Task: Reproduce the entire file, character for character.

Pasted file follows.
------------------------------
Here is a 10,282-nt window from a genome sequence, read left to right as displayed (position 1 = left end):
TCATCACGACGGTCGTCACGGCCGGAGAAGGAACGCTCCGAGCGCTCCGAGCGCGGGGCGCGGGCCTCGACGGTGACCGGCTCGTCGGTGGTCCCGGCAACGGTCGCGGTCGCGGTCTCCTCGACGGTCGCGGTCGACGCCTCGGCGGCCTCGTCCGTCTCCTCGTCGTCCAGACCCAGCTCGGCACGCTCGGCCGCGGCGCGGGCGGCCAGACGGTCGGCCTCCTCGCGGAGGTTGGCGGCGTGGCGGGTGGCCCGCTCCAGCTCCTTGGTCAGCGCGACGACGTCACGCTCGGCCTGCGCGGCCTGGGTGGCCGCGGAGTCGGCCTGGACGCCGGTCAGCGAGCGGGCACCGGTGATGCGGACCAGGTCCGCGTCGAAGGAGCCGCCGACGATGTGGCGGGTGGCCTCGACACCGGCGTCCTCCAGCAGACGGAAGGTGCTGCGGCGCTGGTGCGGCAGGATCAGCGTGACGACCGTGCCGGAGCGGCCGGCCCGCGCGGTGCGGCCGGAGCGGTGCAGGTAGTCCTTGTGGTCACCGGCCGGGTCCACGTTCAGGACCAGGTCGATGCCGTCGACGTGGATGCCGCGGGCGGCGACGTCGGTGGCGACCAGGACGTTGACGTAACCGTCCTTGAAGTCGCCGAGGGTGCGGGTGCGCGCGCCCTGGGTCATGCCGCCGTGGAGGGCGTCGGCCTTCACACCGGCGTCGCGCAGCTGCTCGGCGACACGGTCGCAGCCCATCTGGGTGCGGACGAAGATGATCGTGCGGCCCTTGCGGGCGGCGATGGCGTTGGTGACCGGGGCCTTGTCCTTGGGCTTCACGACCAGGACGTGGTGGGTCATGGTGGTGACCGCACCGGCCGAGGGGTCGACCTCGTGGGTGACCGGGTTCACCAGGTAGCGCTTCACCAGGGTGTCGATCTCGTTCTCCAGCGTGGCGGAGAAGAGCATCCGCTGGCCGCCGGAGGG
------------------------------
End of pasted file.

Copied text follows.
Here is a 10,282-nt window from a genome sequence, read left to right as displayed (position 1 = left end):
TCATCACGACGGTCGTCACGGCCGGAGAAGGAACGCTCCGAGCGCTCCGAGCGCGGGGCGCGGGCCTCGACGGTGACCGGCTCGTCGGTGGTCCCGGCAACGGTCGCGGTCGCGGTCTCCTCGACGGTCGCGGTCGACGCCTCGGCGGCCTCGTCCGTCTCCTCGTCGTCCAGACCCAGCTCGGCACGCTCGGCCGCGGCGCGGGCGGCCAGACGGTCGGCCTCCTCGCGGAGGTTGGCGGCGTGGCGGGTGGCCCGCTCCAGCTCCTTGGTCAGCGCGACGACGTCACGCTCGGCCTGCGCGGCCTGGGTGGCCGCGGAGTCGGCCTGGACGCCGGTCAGCGAGCGGGCACCGGTGATGCGGACCAGGTCCGCGTCGAAGGAGCCGCCGACGATGTGGCGGGTGGCCTCGACACCGGCGTCCTCCAGCAGACGGAAGGTGCTGCGGCGCTGGTGCGGCAGGATCAGCGTGACGACCGTGCCGGAGCGGCCGGCCCGCGCGGTGCGGCCGGAGCGGTGCAGGTAGTCCTTGTGGTCACCGGCCGGGTCCACGTTCAGGACCAGGTCGATGCCGTCGACGTGGATGCCGCGGGCGGCGACGTCGGTGGCGACCAGGACGTTGACGTAACCGTCCTTGAAGTCGCCGAGGGTGCGGGTGCGCGCGCCCTGGGTCATGCCGCCGTGGAGGGCGTCGGCCTTCACACCGGCGTCGCGCAGCTGCTCGGCGACACGGTCGCAGCCCATCTGGGTGCGGACGAAGATGATCGTGCGGCCCTTGCGGGCGGCGATGGCGTTGGTGACCGGGGCCTTGTCCTTGGGCTTCACGACCAGGACGTGGTGGGTCATGGTGGTGACCGCACCGGCCGAGGGGTCGACCTCGTGGGTGACCGGGTTCACCAGGTAGCGCTTCACCAGGGTGTCGATCTCGTTCTCCAGCGTGGCGGAGAAGAGCATCCGCTGGCCGCCGGAGGG